Unlike its flashier counterparts on Madison Avenue, The Anderson Group, a strategic marketing and communications firm, is located in an old stone farm house amid the rolling hills of Sinking Spring.
With the tagline, “Think big and deliver bigger,” the small, award-winning firm co-founded in 1987 by Linda and Mike Anderson, is happy to call Berks County home.
The firm has a roster of national and local clients in a range of industries, including Armstrong, Spectrum Brands and the Pennsylvania Bankers Association.
Linda Anderson, owner and brand strategist, has guided the company over its 32-year history, helping it evolve and stay relevant.
An Exeter Township native, she originally wanted to be a doctor and pursued pre-med studies at Penn State, but realized she preferred writing about health care. After a switch in majors and schools, Anderson majored in telecommunications at Kutztown University, which redirected her life path. She met and married her husband, Mike, and together they formed what became The Anderson Group.
Lehigh Valley Business: So does it matter that The Anderson Group is not an agency on Madison Avenue or in a city like Philadelphia?
Linda Anderson: It really doesn’t. It forces everybody who’s here to stay conscious of where those agencies are, and about new tools and new experiences. It’s not as natural as walking down the street in New York, but we’re used to it and it doesn’t stop us from competing with those companies for the business.
LVB: How has the business changed?
Anderson: We kind of went from being a more traditional advertising agency to a brand marketing communications firm about seven or eight years ago.
Branding was not that well known and easily confused with something a marketing department does superficially. I probably spent the better part of 25 years now understanding how impactful it can be to be applied, understood and embraced by an organization. As we start to look now at how all these different channels, the mechanics of communicating to employees, customers and prospects, it’s never been more necessary for an organization to see itself as a brand and function as a brand and all the good qualities and outcomes that come from that.
I still spend as much time as possible with clients helping them to look at it, refine and enhance it. It used to be that as years went by, like every seven years you almost had to look again at your brand and say, are we still relevant? Today, that timeframe is more like every two years because things just move so quickly. That’s how we got started in branding and that was a very, very new and not always a popular concept.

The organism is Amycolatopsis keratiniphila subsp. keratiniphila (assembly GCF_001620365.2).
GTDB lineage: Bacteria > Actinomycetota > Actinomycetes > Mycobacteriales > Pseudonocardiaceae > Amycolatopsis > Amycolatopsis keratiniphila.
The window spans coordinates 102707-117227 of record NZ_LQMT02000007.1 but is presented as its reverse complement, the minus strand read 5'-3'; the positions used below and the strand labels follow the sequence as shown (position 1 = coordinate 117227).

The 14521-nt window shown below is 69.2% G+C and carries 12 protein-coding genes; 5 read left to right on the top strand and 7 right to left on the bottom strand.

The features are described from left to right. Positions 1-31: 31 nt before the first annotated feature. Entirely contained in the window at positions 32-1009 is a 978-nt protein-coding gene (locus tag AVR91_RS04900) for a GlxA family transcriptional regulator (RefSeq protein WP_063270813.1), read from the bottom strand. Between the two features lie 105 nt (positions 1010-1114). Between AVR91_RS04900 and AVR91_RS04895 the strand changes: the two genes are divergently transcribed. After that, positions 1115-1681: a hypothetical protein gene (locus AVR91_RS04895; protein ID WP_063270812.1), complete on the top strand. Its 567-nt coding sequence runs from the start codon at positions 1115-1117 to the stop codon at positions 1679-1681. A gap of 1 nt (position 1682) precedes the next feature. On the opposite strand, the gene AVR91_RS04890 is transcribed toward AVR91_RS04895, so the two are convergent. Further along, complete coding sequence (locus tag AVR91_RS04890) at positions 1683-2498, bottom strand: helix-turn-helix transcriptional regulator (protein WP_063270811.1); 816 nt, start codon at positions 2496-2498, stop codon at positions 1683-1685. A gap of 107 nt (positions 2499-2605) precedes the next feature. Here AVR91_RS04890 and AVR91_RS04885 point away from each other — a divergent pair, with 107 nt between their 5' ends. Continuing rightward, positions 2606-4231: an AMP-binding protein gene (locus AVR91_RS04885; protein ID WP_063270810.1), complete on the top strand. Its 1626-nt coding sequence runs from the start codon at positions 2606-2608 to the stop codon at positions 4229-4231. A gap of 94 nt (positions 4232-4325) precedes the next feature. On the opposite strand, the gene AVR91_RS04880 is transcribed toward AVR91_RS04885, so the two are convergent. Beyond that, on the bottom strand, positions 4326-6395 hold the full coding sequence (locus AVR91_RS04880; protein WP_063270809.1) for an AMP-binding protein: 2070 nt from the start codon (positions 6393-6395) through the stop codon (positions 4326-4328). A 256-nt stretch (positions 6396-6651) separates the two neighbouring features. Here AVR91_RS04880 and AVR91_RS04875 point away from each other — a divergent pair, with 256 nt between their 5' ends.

We’ve weathered seven or eight recessions. We really we had to take our own advice, which is how do you continuously stay relevant? How do you continuously look at what is it you’re there to accomplish? What problems do you want to solve for clients and for your community? How can you leverage what you do well and what you need to do more of to continue to be successful at that? What value do we want to create and what experience do we want to deliver?
We really have been evolving. We went into other services and the digital world and are now getting into the data world and combining that into the mix.
We recently have become a preferred provider for a network of consultants nationally so that we can start to integrate true expertise in related fields and offer our clients the opportunity to have experts in operations, quality control, logistics, sales, consulting and leadership development.
LVB: What is a brand?
Anderson: There are probably thousands of definitions of it. The one I use with clients is it’s a combination of two seemingly very simple things: What value do you want to create? And what experience do you want to deliver? Value being what is it that you’re trying to solve and how will you solve it better so it’s a value? And experience, as in what is the outcome of that to the customers, to employees, to the community, to the planet? What’s the experience? And constantly looking at how you increase your value, improve your experience and the opportunities that lie within both of those as you search to and seek to sell to bigger and newer problems.